1. This study was commissioned by Health and Welfare Canada. It was done between 1986 and 1989 by 200 scholars in a wide range of disciplines from universities all across Canada.
2. The study was done for two reasons:
(a) To study possible changes in size, structure and distribution of Canada’s population to 2025.
(b) To report on how these changes might affect Canada’s social and economic life.
3. There is no need to panic about any plummeting in Canada’s population. Despite below replacement fertility, but annual immigration at 130,000, Canada’s population would continue to increase until 2026 to 29 million. In 2026, a slow decline would begin. In 2086 (100 years from the beginning of the study) , Canada’s population would be 25 million, a 4 million decline over 60 years: 2026 to 2086. In 2086, without any immigration, Canada’s population would be 19 million. Between 200 to 300 years from 1986 (and with immigration), Canada’s population would stabilize at 18 million. (Note: The principle still applies, but the numbers/years have to be changed because of the dramatic increases in immigration since 1990.)
4. Immigration has only a short-term effect on Canada’s age structure. Increases in immigration to as high as 600,000 per year have, in the long-term, no impact on the age structure. Even changing the age structure of immigrants from 23% below age 15 in 1988 to 30% below 18 and then 50% below 15 has little long-term impact on Canada’s overall age structure.
5. A significant increase in Canada’s birth rate to 3.1, not immigration, would change Canada’s long-term trend toward an older society.
6. The term dependency ratio refers to the number of people that each member of the labour force supports. In 1961, the DR was 2.6. In 1989, it was 1.95. In 2031, it will be 2.2.
7. Annual immigration of 200,000 would reduce the dependency ratio to 2.12 in 2031. However, increasing the female labour force participation rate and increasing the 45+ male participation rate would reduce the DR to 1.9. (Editor’s Note: In other words, the future aging/dependency problem can be solved by making use of Canada’s own unemployed citizens.)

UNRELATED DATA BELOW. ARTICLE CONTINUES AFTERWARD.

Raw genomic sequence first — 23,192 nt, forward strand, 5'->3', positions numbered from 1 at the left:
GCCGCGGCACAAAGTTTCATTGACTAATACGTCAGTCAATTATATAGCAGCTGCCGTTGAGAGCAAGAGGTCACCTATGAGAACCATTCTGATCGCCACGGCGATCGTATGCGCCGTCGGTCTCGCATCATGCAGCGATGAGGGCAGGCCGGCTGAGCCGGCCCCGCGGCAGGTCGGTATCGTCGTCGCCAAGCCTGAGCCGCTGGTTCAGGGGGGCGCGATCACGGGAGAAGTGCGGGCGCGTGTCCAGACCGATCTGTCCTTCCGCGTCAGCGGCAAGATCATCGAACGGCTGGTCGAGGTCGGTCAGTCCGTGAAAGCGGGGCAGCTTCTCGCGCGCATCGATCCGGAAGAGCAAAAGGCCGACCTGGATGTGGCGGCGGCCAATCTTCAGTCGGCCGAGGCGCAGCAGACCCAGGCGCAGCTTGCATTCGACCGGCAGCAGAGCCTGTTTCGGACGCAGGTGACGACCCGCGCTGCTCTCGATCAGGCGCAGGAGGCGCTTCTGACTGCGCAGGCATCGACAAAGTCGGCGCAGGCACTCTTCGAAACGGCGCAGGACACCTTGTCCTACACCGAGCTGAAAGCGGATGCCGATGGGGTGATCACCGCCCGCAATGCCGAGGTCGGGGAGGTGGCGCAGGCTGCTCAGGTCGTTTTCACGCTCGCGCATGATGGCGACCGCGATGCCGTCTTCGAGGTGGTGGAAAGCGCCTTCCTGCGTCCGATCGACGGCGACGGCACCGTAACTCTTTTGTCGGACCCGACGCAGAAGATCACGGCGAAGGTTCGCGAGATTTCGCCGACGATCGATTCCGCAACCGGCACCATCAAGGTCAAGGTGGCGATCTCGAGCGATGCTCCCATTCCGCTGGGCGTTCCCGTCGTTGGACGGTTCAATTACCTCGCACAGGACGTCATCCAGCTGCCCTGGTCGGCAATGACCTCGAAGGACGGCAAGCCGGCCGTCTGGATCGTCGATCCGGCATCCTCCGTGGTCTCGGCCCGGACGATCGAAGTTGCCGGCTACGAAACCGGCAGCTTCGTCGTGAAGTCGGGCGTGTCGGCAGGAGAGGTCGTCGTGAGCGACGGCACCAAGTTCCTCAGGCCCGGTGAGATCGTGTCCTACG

8. The questions most often raised about dependency and the ageing society concern possible strains on government finance. An IMF study concludes that Canada would not see a large increase in these expenditures, and its position relative to other developed countries would remain excellent’. (P. 53)
9. Three questions were asked about the connection between population change (particularly growth) and economic growth:
A. Is population change related to economic growth?–The answer is that there is a positive, but weak relationship.
B. Does a relationship exist between population growth and real GDP/person?–The answer is that there is a negative relationship.
C. Were countries with more population growth more successful in improving their economic position or at least in lessening its deterioration? The answer is that there is a weak and negative relationship.
10. P. Fortin (one of the Canadian researchers in the study) was quoted at the end of the study: (I am) optimistic about the capacity of our economy to accomodate without great difficulty the demographic transition we are now entering. (Editor’s Note: Demographic
Transition Means Historical Aging of Population)
11. The U.S. Commission on Population and the American Future (1972–most distinguished U.S. economists) was also quoted at the end of Charting Canada’s Future : “We have looked for, and have not found, any convincing argument for continued national population growth. The health of our economy does not depend on it. The vitality of business does not depend on it. The welfare of the average person does not depend on it.”